Like little stars.
After failing to ban gay teens from attending Sullivan County High School’s official prom, a group of Indiana parents, students and a local teacher is fighting for a separate “traditional” prom that would keep gay kids out.
The move sparked national outrage, and now officials at the high school are trying to distance themselves from those planning the gay-free fête.
In an interview with local NBC affiliate WTWO, principal David Springer made clear that the “traditional” prom committee was an independent group and that the school had no involvement. He also said that all students will be welcome at the official prom in the Spring: “Anybody can go to the prom… Of course, a girl could go out with another girl if they didn’t have a date or that was their choice.”
The church that hosted the anti-gay prom organizers has also come under fire for their involvement: “Our church has no involvement in this whatsoever. It’s a community thing where people have met here,” Pastor Dale Wise at Sullivan First Christian Church told Indiana’s WTHR.
Despite community and national backlash against it, local pastor Bill Phegley continues to support the straights-only prom because, he said, Christians in Sullivan are prepared to “fight” for their opposition to homosexuality:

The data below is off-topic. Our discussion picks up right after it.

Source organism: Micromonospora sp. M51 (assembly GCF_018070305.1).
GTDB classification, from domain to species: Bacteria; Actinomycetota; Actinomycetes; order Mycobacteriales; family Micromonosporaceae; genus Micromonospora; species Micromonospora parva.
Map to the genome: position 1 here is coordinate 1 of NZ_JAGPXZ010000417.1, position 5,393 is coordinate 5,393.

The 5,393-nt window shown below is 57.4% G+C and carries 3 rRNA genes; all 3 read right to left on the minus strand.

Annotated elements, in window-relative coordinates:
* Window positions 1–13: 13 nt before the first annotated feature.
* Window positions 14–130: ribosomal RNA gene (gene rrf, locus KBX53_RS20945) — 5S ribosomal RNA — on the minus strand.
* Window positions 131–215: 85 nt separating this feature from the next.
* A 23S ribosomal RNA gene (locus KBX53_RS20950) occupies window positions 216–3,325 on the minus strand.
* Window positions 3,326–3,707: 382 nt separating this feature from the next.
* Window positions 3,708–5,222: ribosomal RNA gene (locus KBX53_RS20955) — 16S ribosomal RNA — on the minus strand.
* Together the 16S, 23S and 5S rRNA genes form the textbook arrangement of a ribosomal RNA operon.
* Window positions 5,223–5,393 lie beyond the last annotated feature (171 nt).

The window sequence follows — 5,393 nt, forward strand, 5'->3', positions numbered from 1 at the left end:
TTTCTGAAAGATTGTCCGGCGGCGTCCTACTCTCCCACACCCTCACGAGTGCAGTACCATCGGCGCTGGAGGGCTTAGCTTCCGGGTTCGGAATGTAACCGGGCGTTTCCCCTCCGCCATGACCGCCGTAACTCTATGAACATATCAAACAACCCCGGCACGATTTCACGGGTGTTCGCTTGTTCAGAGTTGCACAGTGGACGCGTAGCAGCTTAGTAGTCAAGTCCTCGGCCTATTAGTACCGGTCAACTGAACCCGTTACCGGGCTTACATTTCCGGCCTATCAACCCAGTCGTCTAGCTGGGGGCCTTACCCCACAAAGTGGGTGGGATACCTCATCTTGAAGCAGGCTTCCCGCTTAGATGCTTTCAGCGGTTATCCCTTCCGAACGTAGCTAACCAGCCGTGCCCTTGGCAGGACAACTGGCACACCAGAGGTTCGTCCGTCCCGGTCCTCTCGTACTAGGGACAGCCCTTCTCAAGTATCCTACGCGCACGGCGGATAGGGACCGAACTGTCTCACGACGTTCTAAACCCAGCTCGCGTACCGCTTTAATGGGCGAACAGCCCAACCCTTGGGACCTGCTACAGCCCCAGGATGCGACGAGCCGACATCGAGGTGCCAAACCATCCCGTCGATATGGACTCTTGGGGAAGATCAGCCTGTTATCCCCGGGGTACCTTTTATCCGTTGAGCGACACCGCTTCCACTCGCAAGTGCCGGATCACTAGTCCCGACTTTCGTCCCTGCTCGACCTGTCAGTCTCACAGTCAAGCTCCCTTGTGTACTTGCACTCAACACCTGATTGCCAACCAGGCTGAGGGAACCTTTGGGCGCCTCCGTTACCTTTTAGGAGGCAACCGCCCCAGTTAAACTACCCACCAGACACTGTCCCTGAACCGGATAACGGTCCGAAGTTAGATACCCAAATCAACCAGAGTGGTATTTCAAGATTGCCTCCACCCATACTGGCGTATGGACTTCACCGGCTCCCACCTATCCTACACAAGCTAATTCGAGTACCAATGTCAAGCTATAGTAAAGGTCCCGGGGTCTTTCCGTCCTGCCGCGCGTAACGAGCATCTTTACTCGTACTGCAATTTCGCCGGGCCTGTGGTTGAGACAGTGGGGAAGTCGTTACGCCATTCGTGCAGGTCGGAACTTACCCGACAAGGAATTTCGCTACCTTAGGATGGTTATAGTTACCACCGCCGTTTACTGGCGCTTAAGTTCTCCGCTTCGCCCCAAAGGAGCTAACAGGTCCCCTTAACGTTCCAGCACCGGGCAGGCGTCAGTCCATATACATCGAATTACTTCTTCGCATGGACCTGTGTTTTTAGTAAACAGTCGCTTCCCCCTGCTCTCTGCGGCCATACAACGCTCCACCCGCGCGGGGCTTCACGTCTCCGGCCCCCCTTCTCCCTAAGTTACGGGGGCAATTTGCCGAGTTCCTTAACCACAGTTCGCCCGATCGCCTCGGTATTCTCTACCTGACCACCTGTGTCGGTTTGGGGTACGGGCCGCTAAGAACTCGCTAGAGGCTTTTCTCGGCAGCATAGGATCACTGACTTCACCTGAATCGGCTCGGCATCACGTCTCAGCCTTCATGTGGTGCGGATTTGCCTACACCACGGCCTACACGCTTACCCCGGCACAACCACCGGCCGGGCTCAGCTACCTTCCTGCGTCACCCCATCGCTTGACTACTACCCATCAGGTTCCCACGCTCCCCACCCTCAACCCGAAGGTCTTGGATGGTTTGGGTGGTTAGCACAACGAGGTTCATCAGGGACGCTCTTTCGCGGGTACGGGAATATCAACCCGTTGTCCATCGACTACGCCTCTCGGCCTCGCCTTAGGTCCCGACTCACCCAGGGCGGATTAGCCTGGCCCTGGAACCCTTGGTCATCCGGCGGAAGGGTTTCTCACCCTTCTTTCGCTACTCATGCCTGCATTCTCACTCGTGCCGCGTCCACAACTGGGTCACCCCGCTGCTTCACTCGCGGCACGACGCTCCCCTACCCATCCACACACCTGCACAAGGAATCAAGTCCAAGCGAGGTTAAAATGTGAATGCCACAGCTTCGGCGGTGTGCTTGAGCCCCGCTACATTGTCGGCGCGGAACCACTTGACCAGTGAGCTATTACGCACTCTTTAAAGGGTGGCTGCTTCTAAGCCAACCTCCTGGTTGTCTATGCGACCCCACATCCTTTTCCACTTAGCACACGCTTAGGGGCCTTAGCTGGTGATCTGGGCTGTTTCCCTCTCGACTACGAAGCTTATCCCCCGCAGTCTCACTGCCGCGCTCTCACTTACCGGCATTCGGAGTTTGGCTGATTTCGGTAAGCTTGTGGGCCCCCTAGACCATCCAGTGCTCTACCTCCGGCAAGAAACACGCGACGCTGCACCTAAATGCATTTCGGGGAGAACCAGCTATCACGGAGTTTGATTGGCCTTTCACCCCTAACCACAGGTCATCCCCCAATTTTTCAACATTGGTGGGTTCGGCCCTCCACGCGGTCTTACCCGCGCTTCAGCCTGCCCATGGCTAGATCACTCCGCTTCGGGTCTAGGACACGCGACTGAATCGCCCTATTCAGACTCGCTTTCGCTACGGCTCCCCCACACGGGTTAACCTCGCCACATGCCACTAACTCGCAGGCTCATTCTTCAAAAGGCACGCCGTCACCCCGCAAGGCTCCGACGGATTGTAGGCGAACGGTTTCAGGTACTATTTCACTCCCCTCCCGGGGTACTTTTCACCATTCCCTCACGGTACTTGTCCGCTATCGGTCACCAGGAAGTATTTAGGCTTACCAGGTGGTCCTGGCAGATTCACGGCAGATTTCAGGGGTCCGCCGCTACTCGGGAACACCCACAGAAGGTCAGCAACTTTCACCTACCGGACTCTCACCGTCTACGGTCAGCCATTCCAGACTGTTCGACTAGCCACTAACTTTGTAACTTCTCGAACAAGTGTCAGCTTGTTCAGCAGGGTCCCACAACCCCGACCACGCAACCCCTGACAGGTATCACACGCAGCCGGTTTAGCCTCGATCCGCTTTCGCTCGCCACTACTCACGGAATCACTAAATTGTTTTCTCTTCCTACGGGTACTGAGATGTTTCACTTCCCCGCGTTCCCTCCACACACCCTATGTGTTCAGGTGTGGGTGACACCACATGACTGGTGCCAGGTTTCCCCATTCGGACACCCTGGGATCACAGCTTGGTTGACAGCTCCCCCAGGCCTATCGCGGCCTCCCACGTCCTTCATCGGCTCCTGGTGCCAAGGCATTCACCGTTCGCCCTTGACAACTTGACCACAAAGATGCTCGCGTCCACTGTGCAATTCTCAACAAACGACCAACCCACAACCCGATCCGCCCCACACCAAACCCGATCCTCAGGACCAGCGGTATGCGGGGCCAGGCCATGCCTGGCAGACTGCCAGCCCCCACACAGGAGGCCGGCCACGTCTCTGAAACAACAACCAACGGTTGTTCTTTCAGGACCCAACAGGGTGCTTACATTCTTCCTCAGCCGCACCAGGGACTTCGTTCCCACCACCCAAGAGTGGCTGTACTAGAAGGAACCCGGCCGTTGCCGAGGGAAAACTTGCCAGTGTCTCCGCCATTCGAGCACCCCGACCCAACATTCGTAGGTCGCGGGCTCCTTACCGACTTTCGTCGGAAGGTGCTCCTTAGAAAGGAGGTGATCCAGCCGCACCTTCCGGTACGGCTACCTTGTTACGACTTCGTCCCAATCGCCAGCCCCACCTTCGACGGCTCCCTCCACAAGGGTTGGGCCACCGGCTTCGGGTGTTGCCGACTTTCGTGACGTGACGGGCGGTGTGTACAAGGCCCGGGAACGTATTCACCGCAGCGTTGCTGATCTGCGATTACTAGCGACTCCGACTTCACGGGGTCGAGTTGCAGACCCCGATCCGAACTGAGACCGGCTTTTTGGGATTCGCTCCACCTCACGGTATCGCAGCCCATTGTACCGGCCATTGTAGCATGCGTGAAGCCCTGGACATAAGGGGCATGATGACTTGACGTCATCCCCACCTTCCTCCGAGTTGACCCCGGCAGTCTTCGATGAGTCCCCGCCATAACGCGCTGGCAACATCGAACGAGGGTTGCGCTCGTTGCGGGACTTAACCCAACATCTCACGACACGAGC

“Christians have always been prepared for a fight, but Jesus Christ give us armor for the front, not the back… We aren’t running no more.”
And Diana Medley, a special education teacher at a nearby school and one of the event organizers, is also undeterred.
“We don’t agree with it and it’s offensive to us,” she told WTWO of the group’s views on being gay.
“Homosexual students come to me with their problems, and I don’t agree with them, but I care about them,” she added. “It’s the same thing with my special needs kids; I think God puts everyone in our lives for a reason.”
When asked whether she thought gay people have a “purpose,” Medley responded, “No, I honestly don’t. Sorry, but I don’t… A gay person isn’t going to come up and make some change unless it’s to realize that it was a choice and they’re choosing God.”
The controversy in Indiana is, sadly, nothing new. In 2010, Constance McMillen, the then 18-year-old lesbian from Fulton, Mississippi, was told she couldn’t bring her girlfriend to prom. McMillen, backed by the American Civil Liberties Union, threatened a lawsuit and the school settled the case with her — for $35,000.
The school now enforces a nondiscrimination policy.
Like little stars.
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